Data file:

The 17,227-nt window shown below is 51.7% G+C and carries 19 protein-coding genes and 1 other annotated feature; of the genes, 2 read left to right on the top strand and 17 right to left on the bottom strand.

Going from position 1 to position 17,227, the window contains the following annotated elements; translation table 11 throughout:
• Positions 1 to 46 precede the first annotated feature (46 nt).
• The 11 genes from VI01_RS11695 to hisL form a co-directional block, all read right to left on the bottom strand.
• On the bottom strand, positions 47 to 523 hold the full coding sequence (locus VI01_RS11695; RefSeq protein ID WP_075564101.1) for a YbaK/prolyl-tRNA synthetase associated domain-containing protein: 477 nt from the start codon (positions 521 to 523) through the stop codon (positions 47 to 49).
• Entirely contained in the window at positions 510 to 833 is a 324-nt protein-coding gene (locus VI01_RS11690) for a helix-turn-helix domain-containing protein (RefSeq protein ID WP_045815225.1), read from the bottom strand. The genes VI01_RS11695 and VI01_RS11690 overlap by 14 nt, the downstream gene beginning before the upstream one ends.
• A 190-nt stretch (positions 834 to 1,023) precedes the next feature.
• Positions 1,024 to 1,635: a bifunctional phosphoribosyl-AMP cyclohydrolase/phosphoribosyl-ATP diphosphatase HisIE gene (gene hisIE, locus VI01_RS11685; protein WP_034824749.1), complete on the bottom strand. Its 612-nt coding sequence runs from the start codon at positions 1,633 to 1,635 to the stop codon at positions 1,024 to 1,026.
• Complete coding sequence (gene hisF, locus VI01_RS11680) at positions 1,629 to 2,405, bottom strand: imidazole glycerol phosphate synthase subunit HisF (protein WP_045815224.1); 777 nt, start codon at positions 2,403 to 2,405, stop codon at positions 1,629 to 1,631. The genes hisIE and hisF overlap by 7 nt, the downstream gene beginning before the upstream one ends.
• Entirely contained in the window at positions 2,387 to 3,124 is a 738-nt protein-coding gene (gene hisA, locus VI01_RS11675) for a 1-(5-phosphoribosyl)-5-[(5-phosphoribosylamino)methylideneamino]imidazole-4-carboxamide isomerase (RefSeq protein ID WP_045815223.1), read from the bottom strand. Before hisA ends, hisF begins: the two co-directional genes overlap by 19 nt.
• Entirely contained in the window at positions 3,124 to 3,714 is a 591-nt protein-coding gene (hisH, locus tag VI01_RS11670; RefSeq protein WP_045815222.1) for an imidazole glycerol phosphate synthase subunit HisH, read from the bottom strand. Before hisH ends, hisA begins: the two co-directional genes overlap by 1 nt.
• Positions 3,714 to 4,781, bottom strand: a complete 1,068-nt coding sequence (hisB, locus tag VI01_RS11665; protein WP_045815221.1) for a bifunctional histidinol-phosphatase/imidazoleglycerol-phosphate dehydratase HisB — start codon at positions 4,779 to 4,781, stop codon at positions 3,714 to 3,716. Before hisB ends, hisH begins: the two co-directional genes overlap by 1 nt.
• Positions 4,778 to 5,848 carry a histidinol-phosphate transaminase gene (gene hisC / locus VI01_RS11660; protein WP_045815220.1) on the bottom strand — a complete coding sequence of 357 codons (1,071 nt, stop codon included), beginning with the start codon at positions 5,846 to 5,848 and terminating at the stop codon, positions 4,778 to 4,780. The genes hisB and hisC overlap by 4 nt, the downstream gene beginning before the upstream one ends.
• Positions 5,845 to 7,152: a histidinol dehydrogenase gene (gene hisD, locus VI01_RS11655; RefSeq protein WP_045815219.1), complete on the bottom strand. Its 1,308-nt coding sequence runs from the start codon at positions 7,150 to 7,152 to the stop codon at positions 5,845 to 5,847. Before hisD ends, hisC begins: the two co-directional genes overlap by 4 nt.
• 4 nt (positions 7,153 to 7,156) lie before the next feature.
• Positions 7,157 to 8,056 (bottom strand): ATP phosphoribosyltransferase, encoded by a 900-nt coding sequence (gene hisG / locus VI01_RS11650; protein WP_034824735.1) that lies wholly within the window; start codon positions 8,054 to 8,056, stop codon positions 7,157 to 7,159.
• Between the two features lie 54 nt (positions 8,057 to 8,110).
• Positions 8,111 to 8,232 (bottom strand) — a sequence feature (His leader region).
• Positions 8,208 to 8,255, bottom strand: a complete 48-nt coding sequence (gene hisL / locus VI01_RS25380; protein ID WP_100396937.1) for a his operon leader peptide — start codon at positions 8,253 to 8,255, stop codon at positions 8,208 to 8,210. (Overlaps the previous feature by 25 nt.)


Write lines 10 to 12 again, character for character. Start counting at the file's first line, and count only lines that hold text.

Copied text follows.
• Entirely contained in the window at positions 2,387 to 3,124 is a 738-nt protein-coding gene (gene hisA, locus VI01_RS11675) for a 1-(5-phosphoribosyl)-5-[(5-phosphoribosylamino)methylideneamino]imidazole-4-carboxamide isomerase (RefSeq protein ID WP_045815223.1), read from the bottom strand. Before hisA ends, hisF begins: the two co-directional genes overlap by 19 nt.
• Entirely contained in the window at positions 3,124 to 3,714 is a 591-nt protein-coding gene (hisH, locus tag VI01_RS11670; RefSeq protein WP_045815222.1) for an imidazole glycerol phosphate synthase subunit HisH, read from the bottom strand. Before hisH ends, hisA begins: the two co-directional genes overlap by 1 nt.
• Positions 3,714 to 4,781, bottom strand: a complete 1,068-nt coding sequence (hisB, locus tag VI01_RS11665; protein WP_045815221.1) for a bifunctional histidinol-phosphatase/imidazoleglycerol-phosphate dehydratase HisB — start codon at positions 4,779 to 4,781, stop codon at positions 3,714 to 3,716. Before hisB ends, hisH begins: the two co-directional genes overlap by 1 nt.